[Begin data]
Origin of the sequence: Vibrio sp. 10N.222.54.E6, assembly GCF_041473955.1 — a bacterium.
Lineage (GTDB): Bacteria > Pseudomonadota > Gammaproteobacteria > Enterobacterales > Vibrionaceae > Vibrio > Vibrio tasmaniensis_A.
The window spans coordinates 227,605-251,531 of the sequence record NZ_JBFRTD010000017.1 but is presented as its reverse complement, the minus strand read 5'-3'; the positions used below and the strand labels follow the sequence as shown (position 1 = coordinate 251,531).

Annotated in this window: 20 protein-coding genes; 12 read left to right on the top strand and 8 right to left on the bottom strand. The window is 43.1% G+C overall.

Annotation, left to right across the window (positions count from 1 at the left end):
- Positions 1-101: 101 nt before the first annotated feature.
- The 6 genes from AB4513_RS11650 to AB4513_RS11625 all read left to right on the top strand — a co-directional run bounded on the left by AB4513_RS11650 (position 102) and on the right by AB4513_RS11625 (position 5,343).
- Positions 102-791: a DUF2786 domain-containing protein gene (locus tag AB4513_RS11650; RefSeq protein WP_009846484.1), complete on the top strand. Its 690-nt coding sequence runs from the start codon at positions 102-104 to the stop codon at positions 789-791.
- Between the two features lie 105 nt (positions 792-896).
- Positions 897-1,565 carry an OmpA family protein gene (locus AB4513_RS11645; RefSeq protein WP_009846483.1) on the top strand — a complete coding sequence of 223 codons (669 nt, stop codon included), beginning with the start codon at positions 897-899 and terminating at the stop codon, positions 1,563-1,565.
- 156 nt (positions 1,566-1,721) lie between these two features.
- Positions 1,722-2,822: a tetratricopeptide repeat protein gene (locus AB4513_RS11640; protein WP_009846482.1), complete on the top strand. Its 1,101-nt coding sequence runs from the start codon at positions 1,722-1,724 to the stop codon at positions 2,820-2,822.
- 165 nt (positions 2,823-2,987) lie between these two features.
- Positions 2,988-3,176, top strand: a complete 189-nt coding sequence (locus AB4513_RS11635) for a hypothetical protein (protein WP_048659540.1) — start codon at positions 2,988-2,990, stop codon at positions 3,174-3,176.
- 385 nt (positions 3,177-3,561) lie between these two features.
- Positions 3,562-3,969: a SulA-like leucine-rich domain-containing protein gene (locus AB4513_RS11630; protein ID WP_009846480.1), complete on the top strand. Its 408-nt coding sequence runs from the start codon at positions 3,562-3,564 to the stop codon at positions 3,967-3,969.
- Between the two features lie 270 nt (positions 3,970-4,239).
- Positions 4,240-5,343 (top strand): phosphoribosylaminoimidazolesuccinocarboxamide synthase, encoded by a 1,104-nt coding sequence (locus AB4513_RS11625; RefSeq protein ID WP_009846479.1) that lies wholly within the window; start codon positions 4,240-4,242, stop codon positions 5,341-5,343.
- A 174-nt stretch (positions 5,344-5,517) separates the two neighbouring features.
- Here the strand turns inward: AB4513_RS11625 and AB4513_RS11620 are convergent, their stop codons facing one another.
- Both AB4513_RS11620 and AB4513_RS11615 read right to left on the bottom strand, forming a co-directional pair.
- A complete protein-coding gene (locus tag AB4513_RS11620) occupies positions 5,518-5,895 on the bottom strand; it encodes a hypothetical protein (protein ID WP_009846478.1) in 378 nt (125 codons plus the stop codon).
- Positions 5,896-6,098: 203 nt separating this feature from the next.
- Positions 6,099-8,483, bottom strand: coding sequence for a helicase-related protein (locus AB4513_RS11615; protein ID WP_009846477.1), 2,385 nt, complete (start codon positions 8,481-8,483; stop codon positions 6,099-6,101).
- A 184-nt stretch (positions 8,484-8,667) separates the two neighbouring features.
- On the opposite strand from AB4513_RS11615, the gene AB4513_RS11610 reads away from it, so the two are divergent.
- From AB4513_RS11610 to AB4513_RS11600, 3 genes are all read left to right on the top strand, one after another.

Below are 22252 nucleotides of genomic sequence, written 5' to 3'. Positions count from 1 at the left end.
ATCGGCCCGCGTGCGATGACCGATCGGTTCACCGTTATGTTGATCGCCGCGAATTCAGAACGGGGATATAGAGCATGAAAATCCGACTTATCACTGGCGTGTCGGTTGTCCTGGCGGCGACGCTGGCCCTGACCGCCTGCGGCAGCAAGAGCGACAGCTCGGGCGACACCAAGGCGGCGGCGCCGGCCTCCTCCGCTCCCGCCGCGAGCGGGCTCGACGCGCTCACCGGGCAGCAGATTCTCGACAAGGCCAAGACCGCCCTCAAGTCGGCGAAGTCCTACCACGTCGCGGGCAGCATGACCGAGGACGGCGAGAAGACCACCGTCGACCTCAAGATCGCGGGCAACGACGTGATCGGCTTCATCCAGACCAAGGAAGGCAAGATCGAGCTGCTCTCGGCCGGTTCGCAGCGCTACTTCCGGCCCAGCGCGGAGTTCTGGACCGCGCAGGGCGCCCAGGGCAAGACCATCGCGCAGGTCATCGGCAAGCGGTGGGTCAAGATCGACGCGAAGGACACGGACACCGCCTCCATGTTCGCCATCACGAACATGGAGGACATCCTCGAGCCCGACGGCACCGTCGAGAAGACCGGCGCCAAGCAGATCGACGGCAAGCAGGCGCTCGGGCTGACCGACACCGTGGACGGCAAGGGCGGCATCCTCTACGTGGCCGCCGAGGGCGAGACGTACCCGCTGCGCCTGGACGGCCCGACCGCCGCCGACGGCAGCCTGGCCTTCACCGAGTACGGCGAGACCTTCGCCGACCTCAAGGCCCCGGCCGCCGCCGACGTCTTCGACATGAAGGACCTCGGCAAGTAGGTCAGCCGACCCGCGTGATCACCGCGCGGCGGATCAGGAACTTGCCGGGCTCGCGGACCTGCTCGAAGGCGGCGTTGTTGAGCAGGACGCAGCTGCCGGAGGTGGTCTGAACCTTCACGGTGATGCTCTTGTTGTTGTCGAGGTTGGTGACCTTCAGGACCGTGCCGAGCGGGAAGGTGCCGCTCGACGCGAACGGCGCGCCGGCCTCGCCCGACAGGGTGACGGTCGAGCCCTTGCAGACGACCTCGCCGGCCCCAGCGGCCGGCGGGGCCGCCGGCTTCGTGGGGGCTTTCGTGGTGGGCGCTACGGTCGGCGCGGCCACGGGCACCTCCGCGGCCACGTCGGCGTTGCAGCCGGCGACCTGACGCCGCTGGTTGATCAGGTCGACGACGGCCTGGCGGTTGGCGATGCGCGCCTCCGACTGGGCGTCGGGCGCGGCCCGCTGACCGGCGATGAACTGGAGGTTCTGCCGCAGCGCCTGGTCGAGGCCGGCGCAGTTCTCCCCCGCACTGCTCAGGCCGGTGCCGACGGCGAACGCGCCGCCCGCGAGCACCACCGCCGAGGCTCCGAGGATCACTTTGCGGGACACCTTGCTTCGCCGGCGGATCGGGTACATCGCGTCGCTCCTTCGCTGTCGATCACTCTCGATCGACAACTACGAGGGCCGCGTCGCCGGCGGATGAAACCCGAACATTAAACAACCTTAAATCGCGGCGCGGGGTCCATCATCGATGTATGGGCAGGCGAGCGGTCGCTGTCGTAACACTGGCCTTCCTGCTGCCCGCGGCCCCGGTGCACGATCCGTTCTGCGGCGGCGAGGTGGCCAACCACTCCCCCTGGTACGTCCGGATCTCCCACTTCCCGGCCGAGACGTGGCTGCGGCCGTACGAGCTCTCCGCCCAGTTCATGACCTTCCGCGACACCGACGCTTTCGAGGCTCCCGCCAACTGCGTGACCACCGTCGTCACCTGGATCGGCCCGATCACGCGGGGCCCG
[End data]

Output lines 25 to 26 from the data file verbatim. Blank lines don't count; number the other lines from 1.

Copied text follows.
- A 184-nt stretch (positions 8,484-8,667) separates the two neighbouring features.
- On the opposite strand from AB4513_RS11615, the gene AB4513_RS11610 reads away from it, so the two are divergent.